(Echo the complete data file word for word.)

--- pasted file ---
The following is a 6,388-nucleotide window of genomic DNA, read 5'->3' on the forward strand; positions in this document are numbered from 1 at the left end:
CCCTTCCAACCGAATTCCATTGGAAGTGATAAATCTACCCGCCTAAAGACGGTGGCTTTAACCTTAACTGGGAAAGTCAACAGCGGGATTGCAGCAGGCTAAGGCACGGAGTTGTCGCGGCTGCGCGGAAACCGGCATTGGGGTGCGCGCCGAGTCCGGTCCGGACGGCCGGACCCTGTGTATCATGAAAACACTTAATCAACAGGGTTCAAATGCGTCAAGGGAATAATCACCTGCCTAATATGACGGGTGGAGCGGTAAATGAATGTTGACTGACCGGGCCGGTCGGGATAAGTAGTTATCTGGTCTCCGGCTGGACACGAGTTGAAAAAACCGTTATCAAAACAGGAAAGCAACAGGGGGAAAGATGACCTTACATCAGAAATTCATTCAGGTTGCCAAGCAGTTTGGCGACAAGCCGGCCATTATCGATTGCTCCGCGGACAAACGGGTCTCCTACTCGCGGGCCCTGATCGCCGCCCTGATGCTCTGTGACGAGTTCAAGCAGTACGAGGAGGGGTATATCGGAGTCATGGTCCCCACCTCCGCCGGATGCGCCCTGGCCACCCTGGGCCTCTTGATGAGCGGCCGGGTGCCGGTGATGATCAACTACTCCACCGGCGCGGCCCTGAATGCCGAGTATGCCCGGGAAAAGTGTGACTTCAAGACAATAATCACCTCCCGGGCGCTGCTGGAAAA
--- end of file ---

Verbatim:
The following is a 6,388-nucleotide window of genomic DNA, read 5'->3' on the forward strand; positions in this document are numbered from 1 at the left end:
CCCTTCCAACCGAATTCCATTGGAAGTGATAAATCTACCCGCCTAAAGACGGTGGCTTTAACCTTAACTGGGAAAGTCAACAGCGGGATTGCAGCAGGCTAAGGCACGGAGTTGTCGCGGCTGCGCGGAAACCGGCATTGGGGTGCGCGCCGAGTCCGGTCCGGACGGCCGGACCCTGTGTATCATGAAAACACTTAATCAACAGGGTTCAAATGCGTCAAGGGAATAATCACCTGCCTAATATGACGGGTGGAGCGGTAAATGAATGTTGACTGACCGGGCCGGTCGGGATAAGTAGTTATCTGGTCTCCGGCTGGACACGAGTTGAAAAAACCGTTATCAAAACAGGAAAGCAACAGGGGGAAAGATGACCTTACATCAGAAATTCATTCAGGTTGCCAAGCAGTTTGGCGACAAGCCGGCCATTATCGATTGCTCCGCGGACAAACGGGTCTCCTACTCGCGGGCCCTGATCGCCGCCCTGATGCTCTGTGACGAGTTCAAGCAGTACGAGGAGGGGTATATCGGAGTCATGGTCCCCACCTCCGCCGGATGCGCCCTGGCCACCCTGGGCCTCTTGATGAGCGGCCGGGTGCCGGTGATGATCAACTACTCCACCGGCGCGGCCCTGAATGCCGAGTATGCCCGGGAAAAGTGTGACTTCAAGACAATAATCACCTCCCGGGCGCTGCTGGAAAA